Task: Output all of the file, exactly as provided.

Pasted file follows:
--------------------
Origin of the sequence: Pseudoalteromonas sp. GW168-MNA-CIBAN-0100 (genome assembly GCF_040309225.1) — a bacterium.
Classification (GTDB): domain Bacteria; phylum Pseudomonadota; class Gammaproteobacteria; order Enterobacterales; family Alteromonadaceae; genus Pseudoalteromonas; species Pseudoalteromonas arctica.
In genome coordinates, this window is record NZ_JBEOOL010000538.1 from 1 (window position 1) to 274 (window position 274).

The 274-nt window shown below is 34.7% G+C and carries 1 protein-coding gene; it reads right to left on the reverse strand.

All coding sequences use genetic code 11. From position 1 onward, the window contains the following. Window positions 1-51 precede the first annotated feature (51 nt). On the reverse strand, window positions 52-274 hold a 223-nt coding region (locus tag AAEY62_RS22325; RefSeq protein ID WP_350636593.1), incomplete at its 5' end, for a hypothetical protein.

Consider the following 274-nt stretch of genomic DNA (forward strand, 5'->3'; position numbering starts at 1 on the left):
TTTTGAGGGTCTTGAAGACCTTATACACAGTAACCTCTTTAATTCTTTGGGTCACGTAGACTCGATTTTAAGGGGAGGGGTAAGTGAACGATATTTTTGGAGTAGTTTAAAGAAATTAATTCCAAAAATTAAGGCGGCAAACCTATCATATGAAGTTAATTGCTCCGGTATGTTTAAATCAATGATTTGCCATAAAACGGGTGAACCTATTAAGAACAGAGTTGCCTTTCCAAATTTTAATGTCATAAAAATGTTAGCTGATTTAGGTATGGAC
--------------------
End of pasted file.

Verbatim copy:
Origin of the sequence: Pseudoalteromonas sp. GW168-MNA-CIBAN-0100 (genome assembly GCF_040309225.1) — a bacterium.
Classification (GTDB): domain Bacteria; phylum Pseudomonadota; class Gammaproteobacteria; order Enterobacterales; family Alteromonadaceae; genus Pseudoalteromonas; species Pseudoalteromonas arctica.
In genome coordinates, this window is record NZ_JBEOOL010000538.1 from 1 (window position 1) to 274 (window position 274).

The 274-nt window shown below is 34.7% G+C and carries 1 protein-coding gene; it reads right to left on the reverse strand.

All coding sequences use genetic code 11. From position 1 onward, the window contains the following. Window positions 1-51 precede the first annotated feature (51 nt). On the reverse strand, window positions 52-274 hold a 223-nt coding region (locus tag AAEY62_RS22325; RefSeq protein ID WP_350636593.1), incomplete at its 5' end, for a hypothetical protein.

Consider the following 274-nt stretch of genomic DNA (forward strand, 5'->3'; position numbering starts at 1 on the left):
TTTTGAGGGTCTTGAAGACCTTATACACAGTAACCTCTTTAATTCTTTGGGTCACGTAGACTCGATTTTAAGGGGAGGGGTAAGTGAACGATATTTTTGGAGTAGTTTAAAGAAATTAATTCCAAAAATTAAGGCGGCAAACCTATCATATGAAGTTAATTGCTCCGGTATGTTTAAATCAATGATTTGCCATAAAACGGGTGAACCTATTAAGAACAGAGTTGCCTTTCCAAATTTTAATGTCATAAAAATGTTAGCTGATTTAGGTATGGAC